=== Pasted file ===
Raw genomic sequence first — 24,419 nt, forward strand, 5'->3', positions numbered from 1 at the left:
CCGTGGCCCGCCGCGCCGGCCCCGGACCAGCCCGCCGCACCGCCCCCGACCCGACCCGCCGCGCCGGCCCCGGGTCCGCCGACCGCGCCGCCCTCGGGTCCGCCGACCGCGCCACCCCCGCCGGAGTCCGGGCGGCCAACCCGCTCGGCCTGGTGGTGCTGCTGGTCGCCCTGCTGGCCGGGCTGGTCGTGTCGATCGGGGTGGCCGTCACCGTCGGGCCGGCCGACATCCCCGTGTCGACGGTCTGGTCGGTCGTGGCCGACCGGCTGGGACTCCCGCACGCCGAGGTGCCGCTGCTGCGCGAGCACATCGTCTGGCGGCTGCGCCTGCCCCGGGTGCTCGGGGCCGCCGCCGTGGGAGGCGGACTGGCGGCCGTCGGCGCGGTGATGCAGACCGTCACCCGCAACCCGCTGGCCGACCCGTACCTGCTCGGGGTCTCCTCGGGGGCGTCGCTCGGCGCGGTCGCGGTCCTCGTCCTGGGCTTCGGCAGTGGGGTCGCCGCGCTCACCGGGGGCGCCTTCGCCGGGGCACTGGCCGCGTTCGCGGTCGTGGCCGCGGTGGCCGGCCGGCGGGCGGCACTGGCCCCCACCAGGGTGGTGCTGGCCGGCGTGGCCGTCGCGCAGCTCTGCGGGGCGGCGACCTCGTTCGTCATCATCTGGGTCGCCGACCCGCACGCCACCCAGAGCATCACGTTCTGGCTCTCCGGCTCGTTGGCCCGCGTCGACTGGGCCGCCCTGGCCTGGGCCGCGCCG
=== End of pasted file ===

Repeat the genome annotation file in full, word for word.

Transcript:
Raw genomic sequence first — 24,419 nt, forward strand, 5'->3', positions numbered from 1 at the left:
CCGTGGCCCGCCGCGCCGGCCCCGGACCAGCCCGCCGCACCGCCCCCGACCCGACCCGCCGCGCCGGCCCCGGGTCCGCCGACCGCGCCGCCCTCGGGTCCGCCGACCGCGCCACCCCCGCCGGAGTCCGGGCGGCCAACCCGCTCGGCCTGGTGGTGCTGCTGGTCGCCCTGCTGGCCGGGCTGGTCGTGTCGATCGGGGTGGCCGTCACCGTCGGGCCGGCCGACATCCCCGTGTCGACGGTCTGGTCGGTCGTGGCCGACCGGCTGGGACTCCCGCACGCCGAGGTGCCGCTGCTGCGCGAGCACATCGTCTGGCGGCTGCGCCTGCCCCGGGTGCTCGGGGCCGCCGCCGTGGGAGGCGGACTGGCGGCCGTCGGCGCGGTGATGCAGACCGTCACCCGCAACCCGCTGGCCGACCCGTACCTGCTCGGGGTCTCCTCGGGGGCGTCGCTCGGCGCGGTCGCGGTCCTCGTCCTGGGCTTCGGCAGTGGGGTCGCCGCGCTCACCGGGGGCGCCTTCGCCGGGGCACTGGCCGCGTTCGCGGTCGTGGCCGCGGTGGCCGGCCGGCGGGCGGCACTGGCCCCCACCAGGGTGGTGCTGGCCGGCGTGGCCGTCGCGCAGCTCTGCGGGGCGGCGACCTCGTTCGTCATCATCTGGGTCGCCGACCCGCACGCCACCCAGAGCATCACGTTCTGGCTCTCCGGCTCGTTGGCCCGCGTCGACTGGGCCGCCCTGGCCTGGGCCGCGCCG